Today I want to talk about a concept or learning strategy called deep learning. A term that is intimately linked to other concepts such as superficial learning and strategic learning.

My intention, therefore, in this entry will be to define what is meant by deep learning (meaning-oriented), what characteristics it presents and how it differs from superficial learning (oriented to reproduction or repetition) and strategic learning (oriented to performance or achievement). Because not all of our students learn equally. Because knowing how they learn, what motivates them and what means they use to learn seem to me to be three of the great challenges that we will attend in the classroom from now on.

Do you want to know more about deep learning? Do you want to know how it differs, for example, from superficial learning and strategic learning? If so, I will be happy to be with you in reading this article.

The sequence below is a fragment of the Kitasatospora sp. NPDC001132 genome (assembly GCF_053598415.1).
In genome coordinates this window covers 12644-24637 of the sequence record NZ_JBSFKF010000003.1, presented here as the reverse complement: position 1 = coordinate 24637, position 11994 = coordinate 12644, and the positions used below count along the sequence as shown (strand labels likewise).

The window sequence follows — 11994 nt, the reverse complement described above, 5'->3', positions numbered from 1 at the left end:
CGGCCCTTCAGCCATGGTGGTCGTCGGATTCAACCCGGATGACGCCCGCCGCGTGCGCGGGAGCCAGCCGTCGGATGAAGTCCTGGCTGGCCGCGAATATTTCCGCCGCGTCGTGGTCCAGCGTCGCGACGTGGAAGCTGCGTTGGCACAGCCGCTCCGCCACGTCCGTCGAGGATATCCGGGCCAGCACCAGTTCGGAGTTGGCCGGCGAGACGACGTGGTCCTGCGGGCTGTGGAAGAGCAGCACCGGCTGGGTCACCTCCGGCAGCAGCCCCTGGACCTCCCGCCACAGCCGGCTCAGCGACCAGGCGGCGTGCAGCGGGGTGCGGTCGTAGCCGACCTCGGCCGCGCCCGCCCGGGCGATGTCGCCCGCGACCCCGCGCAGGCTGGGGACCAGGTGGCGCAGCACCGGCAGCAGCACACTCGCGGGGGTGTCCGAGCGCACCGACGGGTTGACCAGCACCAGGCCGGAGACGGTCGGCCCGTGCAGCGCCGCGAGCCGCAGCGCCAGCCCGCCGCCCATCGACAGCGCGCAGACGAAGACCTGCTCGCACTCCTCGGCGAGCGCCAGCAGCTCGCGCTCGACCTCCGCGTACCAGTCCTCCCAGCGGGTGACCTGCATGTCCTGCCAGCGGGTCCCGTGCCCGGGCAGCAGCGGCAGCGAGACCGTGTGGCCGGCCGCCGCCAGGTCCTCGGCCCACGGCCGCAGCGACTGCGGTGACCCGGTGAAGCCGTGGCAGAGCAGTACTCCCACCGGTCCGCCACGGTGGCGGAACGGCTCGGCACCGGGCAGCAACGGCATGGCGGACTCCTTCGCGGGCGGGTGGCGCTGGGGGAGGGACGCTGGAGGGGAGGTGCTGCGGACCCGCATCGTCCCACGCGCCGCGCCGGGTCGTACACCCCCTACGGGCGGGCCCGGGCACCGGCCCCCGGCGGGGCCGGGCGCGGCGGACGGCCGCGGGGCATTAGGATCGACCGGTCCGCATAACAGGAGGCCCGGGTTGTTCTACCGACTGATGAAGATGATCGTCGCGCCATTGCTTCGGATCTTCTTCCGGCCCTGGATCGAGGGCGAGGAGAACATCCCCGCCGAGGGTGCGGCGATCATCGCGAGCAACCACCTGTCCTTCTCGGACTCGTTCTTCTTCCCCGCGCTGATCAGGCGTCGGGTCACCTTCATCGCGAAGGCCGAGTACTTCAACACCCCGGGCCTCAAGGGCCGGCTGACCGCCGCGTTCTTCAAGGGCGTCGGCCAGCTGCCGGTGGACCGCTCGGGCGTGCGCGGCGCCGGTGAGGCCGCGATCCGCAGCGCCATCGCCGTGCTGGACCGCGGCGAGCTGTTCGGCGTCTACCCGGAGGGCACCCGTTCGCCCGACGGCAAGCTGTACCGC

So, without further delay, we set sail …

What is meant by deep learning?

Deep learning consists of giving meaning to new information (Biggs and Tang, 2007), that is, it is a strategy that aims to incorporate a critical perspective on a particular learning and, in doing so, promote their understanding and allow their retention in the long term and with the possibility that this learning will later serve to solve a certain problem in a specific context.

If we read this definition carefully, we will not realize that, in short, deep learning focuses on understanding and how a learning can be applied and fixed forever.